Curb opening inlets are useful in sag and on-grade situations because of their self-cleansing abilities and hydraulic efficiency. Additionally, they are often preferred over grate inlets because the inlet is placed outside the travel way and poses less of a risk to motorists and bicycle traffic.

A drawback of curb opening inlets is that the flowline of the opening is fixed and not readily adaptable to changing pavement levels as occur in surface treatment overlays. Successive overlays can gradually reduce or even eliminate the original opening available for water removal, unless the pavement edge is tapered to the original gutter line.

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### Grate Inlets

Figure 10‑5 illustrates a typical grate inlet. Water falls into the inlet through a grate instead of an opening in the curb. Designers use many variations of this inlet type, and the format of the grate itself varies widely as each foundry may have its own series of standard fabrication molds.

Figure 10-5. Grate Inlet Schematic

For the most part, use grate inlets in sag configurations in gutters adjacent to concrete traffic barriers or rails (where curb inlets would not be practicable), V-shaped gutters with no curb or barrier, and ditches. You may also use them in on-grade situations with curb inlets. Where you expect the grate inlet to intercept gutter flow in an on-grade configuration, the grate openings should be oriented parallel to the gutter flow in order to maximize hydraulic efficiency.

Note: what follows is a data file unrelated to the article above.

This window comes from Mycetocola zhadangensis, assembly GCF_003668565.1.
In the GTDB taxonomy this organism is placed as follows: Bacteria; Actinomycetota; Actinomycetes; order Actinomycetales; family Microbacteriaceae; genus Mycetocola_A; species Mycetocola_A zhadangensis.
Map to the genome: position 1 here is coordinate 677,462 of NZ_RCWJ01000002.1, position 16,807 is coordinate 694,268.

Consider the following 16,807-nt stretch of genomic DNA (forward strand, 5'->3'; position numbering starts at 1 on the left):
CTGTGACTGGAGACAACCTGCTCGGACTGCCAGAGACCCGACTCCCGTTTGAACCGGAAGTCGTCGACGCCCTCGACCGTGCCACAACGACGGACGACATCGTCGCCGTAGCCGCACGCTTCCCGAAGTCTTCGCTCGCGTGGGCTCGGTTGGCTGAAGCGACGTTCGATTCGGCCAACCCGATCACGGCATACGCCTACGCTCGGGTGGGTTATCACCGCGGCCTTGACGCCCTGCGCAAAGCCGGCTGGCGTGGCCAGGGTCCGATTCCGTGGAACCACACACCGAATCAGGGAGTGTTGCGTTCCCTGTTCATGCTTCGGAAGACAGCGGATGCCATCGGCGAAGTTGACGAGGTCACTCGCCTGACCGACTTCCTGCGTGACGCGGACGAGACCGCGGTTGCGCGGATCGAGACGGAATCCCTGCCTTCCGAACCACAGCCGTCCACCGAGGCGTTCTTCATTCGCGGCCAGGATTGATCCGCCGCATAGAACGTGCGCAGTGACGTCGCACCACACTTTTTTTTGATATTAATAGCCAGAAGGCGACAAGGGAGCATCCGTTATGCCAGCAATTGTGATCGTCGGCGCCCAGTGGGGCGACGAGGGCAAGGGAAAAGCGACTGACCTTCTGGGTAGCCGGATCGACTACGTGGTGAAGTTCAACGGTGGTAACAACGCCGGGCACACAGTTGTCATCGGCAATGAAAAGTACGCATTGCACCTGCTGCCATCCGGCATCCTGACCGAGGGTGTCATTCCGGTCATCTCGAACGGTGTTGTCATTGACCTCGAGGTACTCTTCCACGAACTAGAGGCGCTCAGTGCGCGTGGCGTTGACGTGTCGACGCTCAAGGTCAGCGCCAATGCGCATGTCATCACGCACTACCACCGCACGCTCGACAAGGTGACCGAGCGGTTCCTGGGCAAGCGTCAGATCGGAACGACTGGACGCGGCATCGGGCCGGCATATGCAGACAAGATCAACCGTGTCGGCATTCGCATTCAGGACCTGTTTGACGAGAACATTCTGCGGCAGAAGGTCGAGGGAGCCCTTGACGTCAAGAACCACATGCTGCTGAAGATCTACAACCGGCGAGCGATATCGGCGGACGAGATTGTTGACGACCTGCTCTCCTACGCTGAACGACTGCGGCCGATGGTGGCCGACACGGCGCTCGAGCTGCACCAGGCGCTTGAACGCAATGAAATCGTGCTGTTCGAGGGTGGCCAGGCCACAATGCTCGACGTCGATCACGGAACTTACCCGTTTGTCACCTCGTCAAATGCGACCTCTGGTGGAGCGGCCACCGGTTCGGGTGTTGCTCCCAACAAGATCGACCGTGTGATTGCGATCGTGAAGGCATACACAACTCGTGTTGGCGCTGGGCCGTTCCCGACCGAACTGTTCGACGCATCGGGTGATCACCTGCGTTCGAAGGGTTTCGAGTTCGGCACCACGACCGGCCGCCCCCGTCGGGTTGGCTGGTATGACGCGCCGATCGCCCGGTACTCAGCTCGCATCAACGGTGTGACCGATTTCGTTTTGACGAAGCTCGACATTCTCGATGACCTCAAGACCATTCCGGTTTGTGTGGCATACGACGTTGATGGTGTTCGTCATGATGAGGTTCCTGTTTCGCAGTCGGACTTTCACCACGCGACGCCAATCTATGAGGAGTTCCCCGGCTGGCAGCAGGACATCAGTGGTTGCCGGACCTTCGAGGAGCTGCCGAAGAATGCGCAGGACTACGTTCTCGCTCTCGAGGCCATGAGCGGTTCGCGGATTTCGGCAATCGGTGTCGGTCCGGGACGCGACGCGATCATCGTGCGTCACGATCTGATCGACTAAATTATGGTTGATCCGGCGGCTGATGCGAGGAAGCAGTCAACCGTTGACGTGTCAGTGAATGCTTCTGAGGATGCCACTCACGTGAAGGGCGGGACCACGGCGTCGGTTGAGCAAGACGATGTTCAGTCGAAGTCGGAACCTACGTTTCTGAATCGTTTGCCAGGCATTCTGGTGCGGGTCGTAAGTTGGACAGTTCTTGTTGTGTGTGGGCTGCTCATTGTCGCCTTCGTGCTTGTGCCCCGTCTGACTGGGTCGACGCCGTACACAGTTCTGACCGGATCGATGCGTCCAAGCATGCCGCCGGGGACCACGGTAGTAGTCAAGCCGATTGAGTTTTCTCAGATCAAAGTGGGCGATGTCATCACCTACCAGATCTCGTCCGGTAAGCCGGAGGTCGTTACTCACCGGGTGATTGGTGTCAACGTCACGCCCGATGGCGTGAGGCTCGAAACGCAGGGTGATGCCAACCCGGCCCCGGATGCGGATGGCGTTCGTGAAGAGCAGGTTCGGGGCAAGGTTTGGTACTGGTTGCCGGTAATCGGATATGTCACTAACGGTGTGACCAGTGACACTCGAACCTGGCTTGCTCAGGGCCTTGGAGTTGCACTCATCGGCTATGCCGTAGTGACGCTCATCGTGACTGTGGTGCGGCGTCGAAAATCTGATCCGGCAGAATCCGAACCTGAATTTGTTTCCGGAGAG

Grate inlets adapt to urban roadway features such as driveways, street intersections, and medians. When grate inlets are specified, assure that the grate configuration and orientation are compatible with bicycle and wheelchair safety. Consult with TxDOT’s State Bicycle Coordinator and the Design Division for additional information.

Access to the storm drain system through a grate inlet is excellent in that, usually, the grate is removable. On the other hand, maintenance of grate inlets can be a continuing problem during the life of the facility; their propensity to collect debris make grate inlets a constant object of maintenance attention. As such debris accumulates, it obstructs the flow of surface water into the inlet. Grate inlets also present potential interference with bicycles and wheelchairs.

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### Slotted Drains